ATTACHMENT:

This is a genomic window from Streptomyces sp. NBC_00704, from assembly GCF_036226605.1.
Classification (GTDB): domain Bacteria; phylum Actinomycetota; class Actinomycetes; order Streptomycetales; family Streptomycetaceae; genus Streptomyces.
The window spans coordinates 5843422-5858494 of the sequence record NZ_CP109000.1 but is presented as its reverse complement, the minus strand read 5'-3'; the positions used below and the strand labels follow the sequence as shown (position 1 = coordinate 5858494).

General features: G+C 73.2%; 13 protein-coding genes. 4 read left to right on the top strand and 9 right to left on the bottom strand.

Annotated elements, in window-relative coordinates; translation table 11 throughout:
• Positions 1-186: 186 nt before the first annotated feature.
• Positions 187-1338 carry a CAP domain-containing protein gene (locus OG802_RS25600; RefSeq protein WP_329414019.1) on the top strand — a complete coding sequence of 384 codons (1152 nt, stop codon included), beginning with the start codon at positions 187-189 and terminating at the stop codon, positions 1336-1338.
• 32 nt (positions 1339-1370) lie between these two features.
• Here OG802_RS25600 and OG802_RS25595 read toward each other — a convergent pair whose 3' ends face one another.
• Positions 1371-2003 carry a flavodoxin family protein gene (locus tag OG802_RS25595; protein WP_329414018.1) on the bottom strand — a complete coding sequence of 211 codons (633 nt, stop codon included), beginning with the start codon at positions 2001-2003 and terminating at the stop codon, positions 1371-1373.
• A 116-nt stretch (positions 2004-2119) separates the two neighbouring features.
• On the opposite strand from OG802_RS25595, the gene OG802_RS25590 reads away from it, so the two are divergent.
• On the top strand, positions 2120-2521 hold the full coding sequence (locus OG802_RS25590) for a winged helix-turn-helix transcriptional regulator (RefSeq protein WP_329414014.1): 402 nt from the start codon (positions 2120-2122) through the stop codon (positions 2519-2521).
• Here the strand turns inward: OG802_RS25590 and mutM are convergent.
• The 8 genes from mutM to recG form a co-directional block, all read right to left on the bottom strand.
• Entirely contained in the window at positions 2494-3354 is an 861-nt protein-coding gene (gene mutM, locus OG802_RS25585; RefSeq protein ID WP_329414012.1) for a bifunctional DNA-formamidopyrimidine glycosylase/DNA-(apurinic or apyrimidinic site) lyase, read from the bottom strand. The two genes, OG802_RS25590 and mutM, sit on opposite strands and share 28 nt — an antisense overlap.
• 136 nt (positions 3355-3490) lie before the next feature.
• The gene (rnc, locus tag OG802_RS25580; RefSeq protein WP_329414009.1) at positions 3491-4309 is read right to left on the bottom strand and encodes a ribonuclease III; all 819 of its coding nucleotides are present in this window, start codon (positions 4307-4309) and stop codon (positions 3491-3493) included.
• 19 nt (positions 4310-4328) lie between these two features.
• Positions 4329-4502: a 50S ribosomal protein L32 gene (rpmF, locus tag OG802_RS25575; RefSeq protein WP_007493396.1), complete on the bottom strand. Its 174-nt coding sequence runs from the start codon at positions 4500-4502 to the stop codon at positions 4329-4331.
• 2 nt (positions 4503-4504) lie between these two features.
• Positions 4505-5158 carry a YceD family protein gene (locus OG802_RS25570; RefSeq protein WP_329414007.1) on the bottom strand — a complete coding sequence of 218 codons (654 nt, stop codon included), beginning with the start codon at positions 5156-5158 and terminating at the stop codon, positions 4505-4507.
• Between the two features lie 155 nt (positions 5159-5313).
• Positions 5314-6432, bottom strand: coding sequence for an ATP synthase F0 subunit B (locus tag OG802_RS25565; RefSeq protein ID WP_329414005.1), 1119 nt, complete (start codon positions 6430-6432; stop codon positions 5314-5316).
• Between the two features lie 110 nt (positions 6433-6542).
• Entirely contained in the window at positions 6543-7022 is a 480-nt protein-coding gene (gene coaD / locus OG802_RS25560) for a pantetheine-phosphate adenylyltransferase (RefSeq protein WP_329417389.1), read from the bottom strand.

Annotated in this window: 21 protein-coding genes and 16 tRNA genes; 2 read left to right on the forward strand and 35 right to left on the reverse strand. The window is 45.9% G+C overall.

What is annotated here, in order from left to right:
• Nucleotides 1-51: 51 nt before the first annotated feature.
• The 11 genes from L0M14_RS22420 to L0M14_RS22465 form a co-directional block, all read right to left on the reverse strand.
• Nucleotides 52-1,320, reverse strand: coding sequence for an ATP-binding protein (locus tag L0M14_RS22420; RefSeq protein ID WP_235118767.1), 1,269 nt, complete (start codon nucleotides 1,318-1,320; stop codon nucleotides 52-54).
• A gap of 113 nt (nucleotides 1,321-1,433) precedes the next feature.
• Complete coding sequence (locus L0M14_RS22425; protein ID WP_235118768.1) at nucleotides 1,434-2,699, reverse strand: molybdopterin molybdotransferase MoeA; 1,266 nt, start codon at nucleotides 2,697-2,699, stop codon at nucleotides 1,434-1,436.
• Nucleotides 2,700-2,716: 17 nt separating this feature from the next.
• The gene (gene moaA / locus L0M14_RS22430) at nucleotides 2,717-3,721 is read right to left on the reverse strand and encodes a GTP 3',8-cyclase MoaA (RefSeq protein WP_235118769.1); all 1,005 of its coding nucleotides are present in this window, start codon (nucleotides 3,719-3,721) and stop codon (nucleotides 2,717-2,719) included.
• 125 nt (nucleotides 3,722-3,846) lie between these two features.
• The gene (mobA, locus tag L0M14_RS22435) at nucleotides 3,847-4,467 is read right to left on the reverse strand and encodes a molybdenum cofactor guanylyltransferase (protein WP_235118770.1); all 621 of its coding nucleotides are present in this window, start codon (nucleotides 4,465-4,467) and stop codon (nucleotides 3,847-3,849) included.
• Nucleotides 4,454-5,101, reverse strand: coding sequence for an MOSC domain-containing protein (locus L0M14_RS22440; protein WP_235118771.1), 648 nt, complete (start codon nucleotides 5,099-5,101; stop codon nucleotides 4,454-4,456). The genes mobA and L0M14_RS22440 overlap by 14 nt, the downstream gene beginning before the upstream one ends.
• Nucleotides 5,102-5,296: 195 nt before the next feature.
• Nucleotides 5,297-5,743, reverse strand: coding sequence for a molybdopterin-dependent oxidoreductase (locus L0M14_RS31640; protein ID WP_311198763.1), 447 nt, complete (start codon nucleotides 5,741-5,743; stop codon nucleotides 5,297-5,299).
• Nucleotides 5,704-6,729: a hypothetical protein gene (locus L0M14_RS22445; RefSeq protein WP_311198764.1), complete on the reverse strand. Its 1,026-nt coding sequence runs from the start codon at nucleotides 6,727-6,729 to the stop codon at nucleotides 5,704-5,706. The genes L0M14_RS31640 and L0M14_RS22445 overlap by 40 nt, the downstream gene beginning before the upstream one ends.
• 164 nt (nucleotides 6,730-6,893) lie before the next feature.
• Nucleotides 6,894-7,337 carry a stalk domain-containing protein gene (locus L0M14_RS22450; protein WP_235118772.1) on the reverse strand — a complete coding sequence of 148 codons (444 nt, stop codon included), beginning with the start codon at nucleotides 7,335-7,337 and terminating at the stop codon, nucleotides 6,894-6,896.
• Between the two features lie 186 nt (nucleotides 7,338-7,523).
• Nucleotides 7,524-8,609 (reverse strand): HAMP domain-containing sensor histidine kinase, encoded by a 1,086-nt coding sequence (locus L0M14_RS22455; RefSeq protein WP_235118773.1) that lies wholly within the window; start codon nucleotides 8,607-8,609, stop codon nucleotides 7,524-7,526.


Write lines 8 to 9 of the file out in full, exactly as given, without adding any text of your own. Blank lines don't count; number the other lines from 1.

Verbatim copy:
• 32 nt (positions 1339-1370) lie between these two features.
• Here OG802_RS25600 and OG802_RS25595 read toward each other — a convergent pair whose 3' ends face one another.